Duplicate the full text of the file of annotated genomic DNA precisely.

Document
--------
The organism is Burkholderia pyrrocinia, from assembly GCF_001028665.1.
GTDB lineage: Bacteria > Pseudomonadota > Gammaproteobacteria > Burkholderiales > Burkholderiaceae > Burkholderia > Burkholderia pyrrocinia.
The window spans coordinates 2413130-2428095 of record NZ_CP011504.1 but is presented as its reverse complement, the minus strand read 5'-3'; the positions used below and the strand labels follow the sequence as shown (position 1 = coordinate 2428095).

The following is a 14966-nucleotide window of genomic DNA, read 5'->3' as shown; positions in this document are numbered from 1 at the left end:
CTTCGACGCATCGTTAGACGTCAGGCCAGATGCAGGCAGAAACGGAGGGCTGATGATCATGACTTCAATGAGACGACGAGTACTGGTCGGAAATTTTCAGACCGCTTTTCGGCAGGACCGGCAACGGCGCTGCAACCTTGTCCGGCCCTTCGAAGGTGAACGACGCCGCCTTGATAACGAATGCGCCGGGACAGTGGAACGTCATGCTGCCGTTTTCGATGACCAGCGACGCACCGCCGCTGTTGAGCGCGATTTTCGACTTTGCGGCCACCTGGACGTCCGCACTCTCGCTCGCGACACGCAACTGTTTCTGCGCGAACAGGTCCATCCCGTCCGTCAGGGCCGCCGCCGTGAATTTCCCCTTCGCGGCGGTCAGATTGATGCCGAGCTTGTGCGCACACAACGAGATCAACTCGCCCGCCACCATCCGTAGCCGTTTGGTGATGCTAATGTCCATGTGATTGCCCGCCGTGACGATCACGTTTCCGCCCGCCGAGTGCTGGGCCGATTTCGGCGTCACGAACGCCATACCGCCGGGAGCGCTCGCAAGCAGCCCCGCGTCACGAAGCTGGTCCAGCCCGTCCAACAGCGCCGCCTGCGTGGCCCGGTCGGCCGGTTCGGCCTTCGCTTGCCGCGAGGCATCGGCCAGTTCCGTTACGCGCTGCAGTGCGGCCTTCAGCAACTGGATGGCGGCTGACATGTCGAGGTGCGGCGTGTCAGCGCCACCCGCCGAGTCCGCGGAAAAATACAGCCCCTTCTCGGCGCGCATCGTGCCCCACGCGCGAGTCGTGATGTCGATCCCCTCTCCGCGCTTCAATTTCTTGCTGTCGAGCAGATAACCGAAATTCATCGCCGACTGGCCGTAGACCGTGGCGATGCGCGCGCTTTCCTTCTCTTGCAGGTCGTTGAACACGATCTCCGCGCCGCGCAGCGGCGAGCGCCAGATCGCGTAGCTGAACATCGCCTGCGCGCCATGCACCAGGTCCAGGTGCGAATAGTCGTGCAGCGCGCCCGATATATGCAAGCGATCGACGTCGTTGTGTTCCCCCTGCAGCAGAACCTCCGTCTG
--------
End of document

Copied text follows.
The organism is Burkholderia pyrrocinia, from assembly GCF_001028665.1.
GTDB lineage: Bacteria > Pseudomonadota > Gammaproteobacteria > Burkholderiales > Burkholderiaceae > Burkholderia > Burkholderia pyrrocinia.
The window spans coordinates 2413130-2428095 of record NZ_CP011504.1 but is presented as its reverse complement, the minus strand read 5'-3'; the positions used below and the strand labels follow the sequence as shown (position 1 = coordinate 2428095).

The following is a 14966-nucleotide window of genomic DNA, read 5'->3' as shown; positions in this document are numbered from 1 at the left end:
CTTCGACGCATCGTTAGACGTCAGGCCAGATGCAGGCAGAAACGGAGGGCTGATGATCATGACTTCAATGAGACGACGAGTACTGGTCGGAAATTTTCAGACCGCTTTTCGGCAGGACCGGCAACGGCGCTGCAACCTTGTCCGGCCCTTCGAAGGTGAACGACGCCGCCTTGATAACGAATGCGCCGGGACAGTGGAACGTCATGCTGCCGTTTTCGATGACCAGCGACGCACCGCCGCTGTTGAGCGCGATTTTCGACTTTGCGGCCACCTGGACGTCCGCACTCTCGCTCGCGACACGCAACTGTTTCTGCGCGAACAGGTCCATCCCGTCCGTCAGGGCCGCCGCCGTGAATTTCCCCTTCGCGGCGGTCAGATTGATGCCGAGCTTGTGCGCACACAACGAGATCAACTCGCCCGCCACCATCCGTAGCCGTTTGGTGATGCTAATGTCCATGTGATTGCCCGCCGTGACGATCACGTTTCCGCCCGCCGAGTGCTGGGCCGATTTCGGCGTCACGAACGCCATACCGCCGGGAGCGCTCGCAAGCAGCCCCGCGTCACGAAGCTGGTCCAGCCCGTCCAACAGCGCCGCCTGCGTGGCCCGGTCGGCCGGTTCGGCCTTCGCTTGCCGCGAGGCATCGGCCAGTTCCGTTACGCGCTGCAGTGCGGCCTTCAGCAACTGGATGGCGGCTGACATGTCGAGGTGCGGCGTGTCAGCGCCACCCGCCGAGTCCGCGGAAAAATACAGCCCCTTCTCGGCGCGCATCGTGCCCCACGCGCGAGTCGTGATGTCGATCCCCTCTCCGCGCTTCAATTTCTTGCTGTCGAGCAGATAACCGAAATTCATCGCCGACTGGCCGTAGACCGTGGCGATGCGCGCGCTTTCCTTCTCTTGCAGGTCGTTGAACACGATCTCCGCGCCGCGCAGCGGCGAGCGCCAGATCGCGTAGCTGAACATCGCCTGCGCGCCATGCACCAGGTCCAGGTGCGAATAGTCGTGCAGCGCGCCCGATATATGCAAGCGATCGACGTCGTTGTGTTCCCCCTGCAGCAGAACCTCCGTCTG